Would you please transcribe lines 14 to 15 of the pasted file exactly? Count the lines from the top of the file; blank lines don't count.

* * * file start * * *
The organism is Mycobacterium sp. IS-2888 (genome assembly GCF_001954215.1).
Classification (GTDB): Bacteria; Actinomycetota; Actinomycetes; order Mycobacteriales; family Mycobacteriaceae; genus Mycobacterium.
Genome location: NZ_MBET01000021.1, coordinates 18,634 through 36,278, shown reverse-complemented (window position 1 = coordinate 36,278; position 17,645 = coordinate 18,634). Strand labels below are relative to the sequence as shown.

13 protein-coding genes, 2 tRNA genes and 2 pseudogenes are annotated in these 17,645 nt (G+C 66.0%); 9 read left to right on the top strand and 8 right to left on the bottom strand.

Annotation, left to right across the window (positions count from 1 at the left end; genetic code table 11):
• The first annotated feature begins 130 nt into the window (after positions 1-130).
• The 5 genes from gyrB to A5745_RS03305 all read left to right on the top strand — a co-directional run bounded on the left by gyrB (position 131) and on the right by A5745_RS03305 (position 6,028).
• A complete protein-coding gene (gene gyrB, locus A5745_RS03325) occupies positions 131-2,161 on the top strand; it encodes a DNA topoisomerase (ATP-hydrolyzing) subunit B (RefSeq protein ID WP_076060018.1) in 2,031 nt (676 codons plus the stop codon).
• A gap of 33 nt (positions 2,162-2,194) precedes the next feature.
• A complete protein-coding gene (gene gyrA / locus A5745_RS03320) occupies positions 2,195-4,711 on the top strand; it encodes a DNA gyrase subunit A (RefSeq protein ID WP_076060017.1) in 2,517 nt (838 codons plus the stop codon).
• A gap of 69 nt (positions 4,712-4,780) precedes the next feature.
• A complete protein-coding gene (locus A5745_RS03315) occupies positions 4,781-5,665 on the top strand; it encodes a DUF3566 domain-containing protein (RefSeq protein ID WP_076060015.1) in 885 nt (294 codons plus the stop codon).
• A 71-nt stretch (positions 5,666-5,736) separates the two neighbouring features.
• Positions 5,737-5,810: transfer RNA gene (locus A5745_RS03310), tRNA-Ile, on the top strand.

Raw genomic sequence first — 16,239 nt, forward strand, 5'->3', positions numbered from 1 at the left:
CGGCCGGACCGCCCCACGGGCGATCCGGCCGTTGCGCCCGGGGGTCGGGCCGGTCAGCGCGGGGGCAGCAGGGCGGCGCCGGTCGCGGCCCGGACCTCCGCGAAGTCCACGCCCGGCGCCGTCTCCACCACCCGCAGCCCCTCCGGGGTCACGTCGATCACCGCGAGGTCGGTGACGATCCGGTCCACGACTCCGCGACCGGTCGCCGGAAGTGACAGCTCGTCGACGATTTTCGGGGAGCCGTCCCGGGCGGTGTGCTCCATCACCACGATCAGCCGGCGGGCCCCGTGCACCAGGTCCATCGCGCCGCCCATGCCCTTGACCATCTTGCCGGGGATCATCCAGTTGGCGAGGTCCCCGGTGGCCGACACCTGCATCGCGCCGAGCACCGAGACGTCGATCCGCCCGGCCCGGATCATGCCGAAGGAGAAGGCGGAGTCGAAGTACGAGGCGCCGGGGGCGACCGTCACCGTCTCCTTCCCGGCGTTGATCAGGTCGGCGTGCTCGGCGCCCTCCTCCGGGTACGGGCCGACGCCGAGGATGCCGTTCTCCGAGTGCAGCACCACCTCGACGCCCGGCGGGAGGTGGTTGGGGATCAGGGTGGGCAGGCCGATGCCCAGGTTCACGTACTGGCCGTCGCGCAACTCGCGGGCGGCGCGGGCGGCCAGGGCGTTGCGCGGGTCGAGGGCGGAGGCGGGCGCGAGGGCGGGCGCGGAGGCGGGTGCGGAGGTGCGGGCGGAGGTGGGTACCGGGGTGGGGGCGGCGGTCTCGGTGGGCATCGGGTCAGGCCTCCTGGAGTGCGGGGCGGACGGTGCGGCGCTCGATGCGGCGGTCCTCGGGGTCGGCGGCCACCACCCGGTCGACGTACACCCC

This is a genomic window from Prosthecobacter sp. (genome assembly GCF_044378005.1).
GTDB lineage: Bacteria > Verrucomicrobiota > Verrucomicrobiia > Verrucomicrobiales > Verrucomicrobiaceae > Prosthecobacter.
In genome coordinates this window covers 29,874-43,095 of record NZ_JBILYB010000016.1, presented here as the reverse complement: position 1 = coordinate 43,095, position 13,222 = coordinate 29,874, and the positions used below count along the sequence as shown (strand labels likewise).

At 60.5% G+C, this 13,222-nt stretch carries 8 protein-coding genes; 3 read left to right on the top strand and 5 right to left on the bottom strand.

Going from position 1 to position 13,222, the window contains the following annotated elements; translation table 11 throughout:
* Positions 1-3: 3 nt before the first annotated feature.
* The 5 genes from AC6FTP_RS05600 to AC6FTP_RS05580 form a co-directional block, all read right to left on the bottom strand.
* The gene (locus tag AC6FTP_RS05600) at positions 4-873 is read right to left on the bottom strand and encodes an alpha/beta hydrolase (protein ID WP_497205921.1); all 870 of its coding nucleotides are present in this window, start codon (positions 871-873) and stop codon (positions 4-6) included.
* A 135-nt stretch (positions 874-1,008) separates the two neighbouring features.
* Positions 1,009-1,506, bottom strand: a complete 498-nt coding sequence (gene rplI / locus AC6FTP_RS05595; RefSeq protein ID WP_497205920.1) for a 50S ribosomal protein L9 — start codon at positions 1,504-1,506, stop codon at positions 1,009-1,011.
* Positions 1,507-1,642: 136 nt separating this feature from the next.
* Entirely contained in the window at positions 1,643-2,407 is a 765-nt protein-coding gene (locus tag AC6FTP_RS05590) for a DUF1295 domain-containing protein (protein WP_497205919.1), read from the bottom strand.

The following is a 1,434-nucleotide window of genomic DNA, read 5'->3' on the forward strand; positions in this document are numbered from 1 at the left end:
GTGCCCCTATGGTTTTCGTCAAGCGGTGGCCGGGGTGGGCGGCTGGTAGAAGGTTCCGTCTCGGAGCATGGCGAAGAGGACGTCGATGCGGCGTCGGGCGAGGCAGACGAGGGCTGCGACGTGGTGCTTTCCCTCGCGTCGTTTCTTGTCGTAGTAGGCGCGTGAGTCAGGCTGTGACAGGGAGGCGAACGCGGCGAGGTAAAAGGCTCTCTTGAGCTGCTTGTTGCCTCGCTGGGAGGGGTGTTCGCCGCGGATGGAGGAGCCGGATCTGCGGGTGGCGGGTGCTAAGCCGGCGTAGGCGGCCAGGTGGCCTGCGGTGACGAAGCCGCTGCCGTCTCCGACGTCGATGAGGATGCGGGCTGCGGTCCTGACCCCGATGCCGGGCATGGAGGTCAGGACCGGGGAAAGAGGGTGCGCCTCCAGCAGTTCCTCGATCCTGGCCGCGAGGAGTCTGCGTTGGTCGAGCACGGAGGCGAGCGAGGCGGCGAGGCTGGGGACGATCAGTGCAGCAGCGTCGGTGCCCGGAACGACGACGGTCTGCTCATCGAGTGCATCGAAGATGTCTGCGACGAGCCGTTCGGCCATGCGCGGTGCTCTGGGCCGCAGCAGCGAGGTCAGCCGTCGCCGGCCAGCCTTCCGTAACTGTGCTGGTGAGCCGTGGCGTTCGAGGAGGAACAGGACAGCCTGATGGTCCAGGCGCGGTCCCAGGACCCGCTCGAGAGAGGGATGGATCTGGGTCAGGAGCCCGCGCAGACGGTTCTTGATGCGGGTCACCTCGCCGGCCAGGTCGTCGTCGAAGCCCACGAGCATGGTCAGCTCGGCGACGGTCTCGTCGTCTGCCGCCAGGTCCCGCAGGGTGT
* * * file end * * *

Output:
• Positions 5,737-5,810: transfer RNA gene (locus A5745_RS03310), tRNA-Ile, on the top strand.

Raw genomic sequence first — 16,239 nt, forward strand, 5'->3', positions numbered from 1 at the left: